Chicago hosts gay pride parade

Two men with T-shirts reading “Real Men Cuddle” help carry a giant U.S. flag during Chicago´s 36th Annual Gay and Lesbian Pride Parade last Sunday. An estimated 400,000 attended the parade, which began on Halsted Street at Belmont Avenue. Ed Thomson

By Farah Abi-Akar

ROTC, WWII veterans, sports teams and politicians showed their colors Sunday at noon as they marched through Chicago streets in the 26th Annual Gay and Lesbian Pride Parade. Attendance at the parade was estimated at 400,000, according to Chicago’s Office of Special Events, with 250 groups taking part. Cities including New York and San Francisco, among others, held their own pride parades, making it a coast-to-coast event.

Wilson Cruz, one of the lead actors on the television show “My So-Called Life,” was the Grand Marshal. He is openly gay and a gay youth advocate.

Also participating in the parade were politicians, including Governor Rod Blagojevich, Secretary of State Jesse White and Treasurer Judy Barr Topinka, keeping it a bipartisan celebration.

Businesses on and around Halsted Street and Belmont Avenue handed out free samples, coupons, and flyers to the large crowd outside their doors. In one restaurant, the servers wore rainbow leis as they took customers’ orders.

“I love the festivities. It’s a spectacle,” said Yatta Carter, who was attending the parade for the first time. “It’s Chicago’s Mardi Gras.”

She and Grant Rogers, who was there for his fifth time, arrived one hour before the parade, having traveled from the south side of Chicago.

“Anything goes. Nothing is left up to the imagination,” said Rogers. “It’s a public celebration of being free, of self-expression.”

“Politically, Chicago is one of the most segregated cities in the nation,” said Carter, so the crowd’s diversity makes an important statement about choice. “Even when you separate people, they will come together.”

Carter found yet another benefit from attending the parade: “You can get some great fashion out of this.”

Jenai Hobbs was one of the most dedicated spectators, having attended the parade each year for over a decade. She was dressed for the occasion, wearing a rainbow feather boa around her waist.

She said she loves how the parade promotes freedom and tolerance. Her children, however, had different motivations for coming.

“My daughter comes mostly for the drag queens,” she said of her daughter, Devinai. “I’ve been bringing her here for 12 years, even while I was pregnant.”

Devinai’s favorite float in the parade was the Wicked float, promoting the play being shown in Chicago. Overall, though, she jumped up and down as she said that the best part was indeed “the drag queens!”

Meanwhile, Devinai’s younger brother “just comes to blow bubbles,” Jenai said, pointing out her son, doing just that nearby.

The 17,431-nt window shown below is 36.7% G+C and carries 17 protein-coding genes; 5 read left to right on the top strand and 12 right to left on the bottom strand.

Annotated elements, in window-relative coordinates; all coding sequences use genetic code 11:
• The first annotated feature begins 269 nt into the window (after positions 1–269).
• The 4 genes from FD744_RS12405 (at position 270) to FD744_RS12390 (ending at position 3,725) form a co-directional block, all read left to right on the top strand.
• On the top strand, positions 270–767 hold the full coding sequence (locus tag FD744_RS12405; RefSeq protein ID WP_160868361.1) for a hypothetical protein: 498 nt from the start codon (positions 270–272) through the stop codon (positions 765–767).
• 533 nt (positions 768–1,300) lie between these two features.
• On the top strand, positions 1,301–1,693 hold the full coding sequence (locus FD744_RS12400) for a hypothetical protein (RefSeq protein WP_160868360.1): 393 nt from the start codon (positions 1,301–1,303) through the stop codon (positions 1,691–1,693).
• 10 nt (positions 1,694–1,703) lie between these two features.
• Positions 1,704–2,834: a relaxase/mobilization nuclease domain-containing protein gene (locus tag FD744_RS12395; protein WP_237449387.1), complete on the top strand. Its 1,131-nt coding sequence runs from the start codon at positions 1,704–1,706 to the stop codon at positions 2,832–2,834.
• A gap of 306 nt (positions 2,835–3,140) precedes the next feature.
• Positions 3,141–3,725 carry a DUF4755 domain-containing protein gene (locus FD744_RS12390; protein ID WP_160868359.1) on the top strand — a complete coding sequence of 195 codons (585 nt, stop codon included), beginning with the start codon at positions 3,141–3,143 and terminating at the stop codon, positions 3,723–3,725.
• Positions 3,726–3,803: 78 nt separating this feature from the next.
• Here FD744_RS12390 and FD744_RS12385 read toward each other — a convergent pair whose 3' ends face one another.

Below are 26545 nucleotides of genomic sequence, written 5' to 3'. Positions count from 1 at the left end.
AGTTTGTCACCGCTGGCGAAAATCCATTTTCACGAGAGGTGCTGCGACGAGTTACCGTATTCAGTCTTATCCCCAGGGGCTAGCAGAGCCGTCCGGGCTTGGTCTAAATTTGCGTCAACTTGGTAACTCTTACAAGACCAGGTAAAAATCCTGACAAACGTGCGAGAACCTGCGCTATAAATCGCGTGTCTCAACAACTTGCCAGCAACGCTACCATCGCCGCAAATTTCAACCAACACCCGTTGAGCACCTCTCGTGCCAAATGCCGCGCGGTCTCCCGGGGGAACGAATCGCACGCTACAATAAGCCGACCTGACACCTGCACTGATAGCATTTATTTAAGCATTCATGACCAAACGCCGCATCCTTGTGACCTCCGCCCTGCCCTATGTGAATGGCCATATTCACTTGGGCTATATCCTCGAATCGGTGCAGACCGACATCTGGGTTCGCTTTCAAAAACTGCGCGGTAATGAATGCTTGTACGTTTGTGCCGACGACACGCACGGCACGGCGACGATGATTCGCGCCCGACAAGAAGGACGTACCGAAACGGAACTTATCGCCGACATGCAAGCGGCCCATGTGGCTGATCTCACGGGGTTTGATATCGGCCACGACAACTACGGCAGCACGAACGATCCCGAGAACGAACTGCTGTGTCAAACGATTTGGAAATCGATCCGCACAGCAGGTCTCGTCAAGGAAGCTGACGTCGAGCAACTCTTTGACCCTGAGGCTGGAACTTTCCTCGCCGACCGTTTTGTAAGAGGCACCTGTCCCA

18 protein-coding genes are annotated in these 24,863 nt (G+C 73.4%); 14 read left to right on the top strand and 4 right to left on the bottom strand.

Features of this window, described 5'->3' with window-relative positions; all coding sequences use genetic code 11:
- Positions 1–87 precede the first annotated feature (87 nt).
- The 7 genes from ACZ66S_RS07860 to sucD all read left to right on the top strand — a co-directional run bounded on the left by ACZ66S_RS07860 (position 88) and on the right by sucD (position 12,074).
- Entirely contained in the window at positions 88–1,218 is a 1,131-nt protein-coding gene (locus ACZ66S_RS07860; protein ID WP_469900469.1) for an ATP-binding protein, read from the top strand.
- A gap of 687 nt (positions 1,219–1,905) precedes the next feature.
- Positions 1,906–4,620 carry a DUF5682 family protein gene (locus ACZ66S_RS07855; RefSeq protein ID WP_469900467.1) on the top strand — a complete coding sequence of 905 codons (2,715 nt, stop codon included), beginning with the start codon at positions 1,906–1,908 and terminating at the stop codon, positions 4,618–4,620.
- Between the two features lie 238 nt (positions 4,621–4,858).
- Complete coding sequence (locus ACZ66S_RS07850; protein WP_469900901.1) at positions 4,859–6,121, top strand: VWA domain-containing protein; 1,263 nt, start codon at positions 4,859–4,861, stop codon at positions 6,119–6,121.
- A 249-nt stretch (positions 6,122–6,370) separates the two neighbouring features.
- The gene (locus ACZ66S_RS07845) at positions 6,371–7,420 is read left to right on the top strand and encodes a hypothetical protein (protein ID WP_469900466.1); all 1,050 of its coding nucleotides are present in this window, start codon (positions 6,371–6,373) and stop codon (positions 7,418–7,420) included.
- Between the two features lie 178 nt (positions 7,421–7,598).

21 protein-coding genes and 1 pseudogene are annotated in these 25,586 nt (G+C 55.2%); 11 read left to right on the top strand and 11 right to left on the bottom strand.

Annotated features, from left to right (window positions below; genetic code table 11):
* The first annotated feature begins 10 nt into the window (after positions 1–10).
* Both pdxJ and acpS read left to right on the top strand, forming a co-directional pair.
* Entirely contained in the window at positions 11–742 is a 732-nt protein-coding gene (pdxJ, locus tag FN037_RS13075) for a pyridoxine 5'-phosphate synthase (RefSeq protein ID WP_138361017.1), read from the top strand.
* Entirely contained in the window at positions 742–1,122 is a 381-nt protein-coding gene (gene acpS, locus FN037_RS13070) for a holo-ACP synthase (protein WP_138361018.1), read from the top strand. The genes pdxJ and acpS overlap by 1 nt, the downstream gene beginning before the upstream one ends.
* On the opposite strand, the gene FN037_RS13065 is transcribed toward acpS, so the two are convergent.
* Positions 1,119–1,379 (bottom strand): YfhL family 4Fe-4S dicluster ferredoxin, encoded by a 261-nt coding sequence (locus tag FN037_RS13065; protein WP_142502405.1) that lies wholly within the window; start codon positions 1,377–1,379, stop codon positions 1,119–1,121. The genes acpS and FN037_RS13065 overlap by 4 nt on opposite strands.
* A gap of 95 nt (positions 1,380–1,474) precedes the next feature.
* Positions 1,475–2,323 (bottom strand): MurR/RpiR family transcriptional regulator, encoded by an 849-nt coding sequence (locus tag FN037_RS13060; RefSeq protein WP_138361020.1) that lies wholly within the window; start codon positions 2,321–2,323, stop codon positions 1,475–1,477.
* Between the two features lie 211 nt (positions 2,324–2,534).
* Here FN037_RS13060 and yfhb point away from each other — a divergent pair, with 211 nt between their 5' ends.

Chicago police officers were a common sight at the parade, standing on every block corner. Though they preferred not to give their names, several officers commented on their jobs that day.

“This is the best parade in the city of Chicago,” said an officer who wished to remain anonymous. “There are no fights and no drunk people stumbling around because people here take care of themselves,” he said. Other officers nodded in agreement.

More officers from multiple districts were out on the streets for the event. They had varying duties, including crowd management, traffic control and monitoring the protesters.

Near the end of the parade route, there was a group of about a dozen protesters in opposition to homosexuals for religious reasons. One officer explained that the protesters bought a permit for that space and were allowed freedom of speech just like everyone else.

If anyone was to go beyond what they were allowed by law, one officer said, they could be taken in for disorderly conduct or disturbance of the peace. However, they did not expect to see any such incident.

Some parade participants stopped in front of the protesters, where both sides yelled and chanted at one another. There was no physical violence reported, though police officers were alert nearby.

George O’Neal was one among dozens who marched with the American Civil Liberties Union.

“I thought it went exceptionally,” he said at the end of the parade, still wearing his green Statue of Liberty foam crown.

O’Neal and his boyfriend, Bob Shalit, were in the 2004 parade as well, with the Obama crowd. He said he enjoyed it so much, he e-mailed the ACLU two days later to ask about being in the 2005 parade.

The organizations involved started planning early. The ACLU began asking for volunteers in November or December of 2004, said O’Neal.

“I’m a 40-year-old activist,” he said. “The recent negativity has made people appreciate freedom, and has let them come out and support a great cause,” he said, referring to the national debate on gay marriage.

“I saw a lot of kids-a lot of college students in the crowd,” he said. “It’s good to see the upcoming generation is more accepting.”